Abraham, Filiz-Ozbay, Ozbay, and Turner (2018a) provided insight into the repayment plan decisions made by students based on how each plan is “framed.” When the insurance aspects were emphasized, such as the lowering of payments in conjunction with lower-earning careers or periods of unemployment, student borrowers were more likely to choose an income-driven repayment plan. When the longer repayment period and higher amounts of interest were emphasized, student borrowers were less likely to choose an income-driven repayment plan.
Conzelmann, Lacy, and Smith (2018) noted that borrower complaints regarding income-driven repayment plans comprised 20 percent of all complaints filed by the federal department’s loan servicers, and that borrowers enrolled in an income-driven repayment plan took much longer to pay down any loan balance, compared to borrowers not enrolled in an income-driven repayment plan. They also noted that tying monthly payments to income reduced a borrower’s incentives to repay principal and interest due to the forgiveness provisions. Conzelmann et al. used an event history analysis to account for timing differences in the repayments of loans, which had been absent from previous studies.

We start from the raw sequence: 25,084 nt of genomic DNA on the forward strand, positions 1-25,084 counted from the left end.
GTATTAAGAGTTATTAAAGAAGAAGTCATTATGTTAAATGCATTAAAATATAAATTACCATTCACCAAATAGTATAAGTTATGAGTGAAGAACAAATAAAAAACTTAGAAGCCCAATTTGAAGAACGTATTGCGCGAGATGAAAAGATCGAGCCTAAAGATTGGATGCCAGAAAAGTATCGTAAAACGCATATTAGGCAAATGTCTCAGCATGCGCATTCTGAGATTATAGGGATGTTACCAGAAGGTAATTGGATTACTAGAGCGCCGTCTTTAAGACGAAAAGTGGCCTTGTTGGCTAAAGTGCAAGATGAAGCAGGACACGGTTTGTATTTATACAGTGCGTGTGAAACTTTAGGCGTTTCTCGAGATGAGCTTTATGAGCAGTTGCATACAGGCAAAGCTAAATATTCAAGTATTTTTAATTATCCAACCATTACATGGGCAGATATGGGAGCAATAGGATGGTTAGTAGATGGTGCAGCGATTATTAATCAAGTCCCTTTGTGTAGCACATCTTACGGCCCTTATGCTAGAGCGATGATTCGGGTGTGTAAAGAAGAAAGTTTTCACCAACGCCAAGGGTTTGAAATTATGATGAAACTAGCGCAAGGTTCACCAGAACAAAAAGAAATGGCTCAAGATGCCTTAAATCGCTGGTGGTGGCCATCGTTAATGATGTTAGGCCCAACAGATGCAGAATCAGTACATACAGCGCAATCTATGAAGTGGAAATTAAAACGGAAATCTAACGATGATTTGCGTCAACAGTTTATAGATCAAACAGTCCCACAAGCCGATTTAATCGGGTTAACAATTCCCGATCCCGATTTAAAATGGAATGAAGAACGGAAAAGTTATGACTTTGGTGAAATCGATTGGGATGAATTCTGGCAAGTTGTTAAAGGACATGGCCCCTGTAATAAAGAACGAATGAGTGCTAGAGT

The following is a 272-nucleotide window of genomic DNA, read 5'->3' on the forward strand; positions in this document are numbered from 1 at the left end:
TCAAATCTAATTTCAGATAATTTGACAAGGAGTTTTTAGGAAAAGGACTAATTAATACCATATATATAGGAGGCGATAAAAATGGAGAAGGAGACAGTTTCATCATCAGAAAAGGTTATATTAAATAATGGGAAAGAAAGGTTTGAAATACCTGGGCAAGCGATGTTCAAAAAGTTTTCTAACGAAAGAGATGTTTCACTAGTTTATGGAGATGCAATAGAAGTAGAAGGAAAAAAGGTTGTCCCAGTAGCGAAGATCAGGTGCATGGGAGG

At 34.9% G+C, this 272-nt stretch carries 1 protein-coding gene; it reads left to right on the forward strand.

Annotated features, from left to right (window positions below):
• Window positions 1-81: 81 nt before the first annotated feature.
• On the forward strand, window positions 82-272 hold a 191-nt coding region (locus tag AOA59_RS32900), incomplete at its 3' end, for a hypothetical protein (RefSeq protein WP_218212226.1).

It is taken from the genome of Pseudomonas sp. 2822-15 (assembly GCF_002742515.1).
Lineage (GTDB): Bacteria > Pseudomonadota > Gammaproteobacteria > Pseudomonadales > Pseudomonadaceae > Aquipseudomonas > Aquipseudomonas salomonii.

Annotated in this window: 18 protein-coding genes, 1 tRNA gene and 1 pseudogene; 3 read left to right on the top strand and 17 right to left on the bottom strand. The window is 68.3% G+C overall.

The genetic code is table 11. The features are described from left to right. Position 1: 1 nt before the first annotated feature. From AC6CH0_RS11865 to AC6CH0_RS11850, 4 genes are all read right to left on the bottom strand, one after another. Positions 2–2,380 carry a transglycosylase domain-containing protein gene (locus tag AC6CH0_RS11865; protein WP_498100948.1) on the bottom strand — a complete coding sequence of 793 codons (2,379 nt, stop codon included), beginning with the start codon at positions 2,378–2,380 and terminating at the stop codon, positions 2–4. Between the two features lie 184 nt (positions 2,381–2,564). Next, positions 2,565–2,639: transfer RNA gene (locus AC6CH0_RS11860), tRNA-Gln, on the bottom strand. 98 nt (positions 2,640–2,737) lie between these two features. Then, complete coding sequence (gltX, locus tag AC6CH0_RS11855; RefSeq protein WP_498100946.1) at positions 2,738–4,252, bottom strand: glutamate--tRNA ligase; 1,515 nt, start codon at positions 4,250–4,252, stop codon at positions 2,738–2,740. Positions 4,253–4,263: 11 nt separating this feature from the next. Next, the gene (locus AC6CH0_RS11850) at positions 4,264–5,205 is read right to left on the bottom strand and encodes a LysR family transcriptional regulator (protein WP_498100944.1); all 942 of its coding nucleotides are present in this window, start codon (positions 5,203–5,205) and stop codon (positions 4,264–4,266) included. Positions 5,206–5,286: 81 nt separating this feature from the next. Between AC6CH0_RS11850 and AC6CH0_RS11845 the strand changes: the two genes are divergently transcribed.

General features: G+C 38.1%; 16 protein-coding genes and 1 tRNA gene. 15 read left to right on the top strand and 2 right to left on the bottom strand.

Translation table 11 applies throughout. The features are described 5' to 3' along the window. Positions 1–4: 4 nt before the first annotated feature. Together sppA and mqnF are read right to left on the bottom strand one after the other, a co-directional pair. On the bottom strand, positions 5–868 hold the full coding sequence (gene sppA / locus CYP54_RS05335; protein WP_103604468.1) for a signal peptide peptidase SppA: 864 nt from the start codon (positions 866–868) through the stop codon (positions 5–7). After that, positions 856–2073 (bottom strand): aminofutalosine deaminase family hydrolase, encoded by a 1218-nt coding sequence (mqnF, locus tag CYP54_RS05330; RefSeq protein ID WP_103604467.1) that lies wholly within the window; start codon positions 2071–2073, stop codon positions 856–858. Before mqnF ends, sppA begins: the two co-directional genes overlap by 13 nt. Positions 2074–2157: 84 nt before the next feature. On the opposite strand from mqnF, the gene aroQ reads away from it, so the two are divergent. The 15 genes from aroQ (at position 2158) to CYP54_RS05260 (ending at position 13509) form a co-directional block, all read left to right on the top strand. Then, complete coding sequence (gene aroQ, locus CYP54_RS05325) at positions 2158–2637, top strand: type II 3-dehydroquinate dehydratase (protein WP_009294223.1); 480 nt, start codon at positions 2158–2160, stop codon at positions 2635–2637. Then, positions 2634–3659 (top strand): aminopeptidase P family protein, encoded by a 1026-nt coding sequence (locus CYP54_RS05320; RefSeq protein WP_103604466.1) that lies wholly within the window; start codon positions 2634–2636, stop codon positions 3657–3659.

Abraham, Filiz-Ozbay, Ozbay, and Turner (2018b) also found that higher-paying and riskier jobs made income-driven repayment plans more attractive to borrowers. They found that the set of repayment plans available can affect career choices, and that regret in decision-making diminished once uncertainty was resolved.
This paper expands on the prior research and makes an original contribution that analyzes employer-provided student loan repayment assistance programs to determine their overall effectiveness for federal student loan borrowers.
Tax Implications of Employer-Provided Assistance